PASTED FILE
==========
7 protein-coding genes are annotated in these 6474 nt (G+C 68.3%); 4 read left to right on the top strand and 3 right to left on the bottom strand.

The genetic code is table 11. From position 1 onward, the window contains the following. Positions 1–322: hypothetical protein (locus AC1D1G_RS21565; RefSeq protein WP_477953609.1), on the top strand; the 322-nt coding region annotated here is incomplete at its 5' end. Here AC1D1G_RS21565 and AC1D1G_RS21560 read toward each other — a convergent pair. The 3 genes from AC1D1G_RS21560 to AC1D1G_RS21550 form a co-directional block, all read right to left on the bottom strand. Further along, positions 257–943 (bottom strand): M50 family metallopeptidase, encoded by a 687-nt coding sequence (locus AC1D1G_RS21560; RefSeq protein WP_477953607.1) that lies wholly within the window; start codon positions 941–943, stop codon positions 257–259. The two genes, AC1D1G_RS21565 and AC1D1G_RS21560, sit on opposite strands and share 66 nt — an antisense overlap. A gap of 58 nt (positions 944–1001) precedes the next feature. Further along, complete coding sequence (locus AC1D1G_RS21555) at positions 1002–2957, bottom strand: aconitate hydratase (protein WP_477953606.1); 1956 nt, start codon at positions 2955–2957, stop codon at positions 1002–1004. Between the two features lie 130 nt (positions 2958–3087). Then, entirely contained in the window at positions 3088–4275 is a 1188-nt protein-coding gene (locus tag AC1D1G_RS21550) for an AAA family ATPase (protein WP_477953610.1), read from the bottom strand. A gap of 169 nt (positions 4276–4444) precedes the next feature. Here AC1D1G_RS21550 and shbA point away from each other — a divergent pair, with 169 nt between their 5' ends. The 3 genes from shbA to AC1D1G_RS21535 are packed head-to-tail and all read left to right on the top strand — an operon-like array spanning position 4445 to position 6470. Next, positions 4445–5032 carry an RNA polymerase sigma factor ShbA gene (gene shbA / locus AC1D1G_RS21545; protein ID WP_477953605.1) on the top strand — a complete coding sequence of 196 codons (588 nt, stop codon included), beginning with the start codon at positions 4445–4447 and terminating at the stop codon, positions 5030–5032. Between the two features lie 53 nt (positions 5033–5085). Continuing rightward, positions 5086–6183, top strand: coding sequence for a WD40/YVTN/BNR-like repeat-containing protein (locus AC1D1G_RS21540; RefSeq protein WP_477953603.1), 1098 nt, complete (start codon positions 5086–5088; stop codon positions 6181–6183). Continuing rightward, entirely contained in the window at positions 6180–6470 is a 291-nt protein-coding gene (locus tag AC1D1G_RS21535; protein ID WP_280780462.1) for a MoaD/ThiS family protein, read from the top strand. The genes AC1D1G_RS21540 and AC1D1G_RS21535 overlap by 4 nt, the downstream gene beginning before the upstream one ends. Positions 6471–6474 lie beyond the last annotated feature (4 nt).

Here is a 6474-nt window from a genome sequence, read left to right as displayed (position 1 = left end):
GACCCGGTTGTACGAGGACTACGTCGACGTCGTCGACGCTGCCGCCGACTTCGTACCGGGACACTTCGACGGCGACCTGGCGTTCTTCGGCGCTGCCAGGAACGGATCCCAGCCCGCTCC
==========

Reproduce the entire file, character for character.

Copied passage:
7 protein-coding genes are annotated in these 6474 nt (G+C 68.3%); 4 read left to right on the top strand and 3 right to left on the bottom strand.

The genetic code is table 11. From position 1 onward, the window contains the following. Positions 1–322: hypothetical protein (locus AC1D1G_RS21565; RefSeq protein WP_477953609.1), on the top strand; the 322-nt coding region annotated here is incomplete at its 5' end. Here AC1D1G_RS21565 and AC1D1G_RS21560 read toward each other — a convergent pair. The 3 genes from AC1D1G_RS21560 to AC1D1G_RS21550 form a co-directional block, all read right to left on the bottom strand. Further along, positions 257–943 (bottom strand): M50 family metallopeptidase, encoded by a 687-nt coding sequence (locus AC1D1G_RS21560; RefSeq protein WP_477953607.1) that lies wholly within the window; start codon positions 941–943, stop codon positions 257–259. The two genes, AC1D1G_RS21565 and AC1D1G_RS21560, sit on opposite strands and share 66 nt — an antisense overlap. A gap of 58 nt (positions 944–1001) precedes the next feature. Further along, complete coding sequence (locus AC1D1G_RS21555) at positions 1002–2957, bottom strand: aconitate hydratase (protein WP_477953606.1); 1956 nt, start codon at positions 2955–2957, stop codon at positions 1002–1004. Between the two features lie 130 nt (positions 2958–3087). Then, entirely contained in the window at positions 3088–4275 is a 1188-nt protein-coding gene (locus tag AC1D1G_RS21550) for an AAA family ATPase (protein WP_477953610.1), read from the bottom strand. A gap of 169 nt (positions 4276–4444) precedes the next feature. Here AC1D1G_RS21550 and shbA point away from each other — a divergent pair, with 169 nt between their 5' ends. The 3 genes from shbA to AC1D1G_RS21535 are packed head-to-tail and all read left to right on the top strand — an operon-like array spanning position 4445 to position 6470. Next, positions 4445–5032 carry an RNA polymerase sigma factor ShbA gene (gene shbA / locus AC1D1G_RS21545; protein ID WP_477953605.1) on the top strand — a complete coding sequence of 196 codons (588 nt, stop codon included), beginning with the start codon at positions 4445–4447 and terminating at the stop codon, positions 5030–5032. Between the two features lie 53 nt (positions 5033–5085). Continuing rightward, positions 5086–6183, top strand: coding sequence for a WD40/YVTN/BNR-like repeat-containing protein (locus AC1D1G_RS21540; RefSeq protein WP_477953603.1), 1098 nt, complete (start codon positions 5086–5088; stop codon positions 6181–6183). Continuing rightward, entirely contained in the window at positions 6180–6470 is a 291-nt protein-coding gene (locus tag AC1D1G_RS21535; protein ID WP_280780462.1) for a MoaD/ThiS family protein, read from the top strand. The genes AC1D1G_RS21540 and AC1D1G_RS21535 overlap by 4 nt, the downstream gene beginning before the upstream one ends. Positions 6471–6474 lie beyond the last annotated feature (4 nt).

Here is a 6474-nt window from a genome sequence, read left to right as displayed (position 1 = left end):
GACCCGGTTGTACGAGGACTACGTCGACGTCGTCGACGCTGCCGCCGACTTCGTACCGGGACACTTCGACGGCGACCTGGCGTTCTTCGGCGCTGCCAGGAACGGATCCCAGCCCGCTCC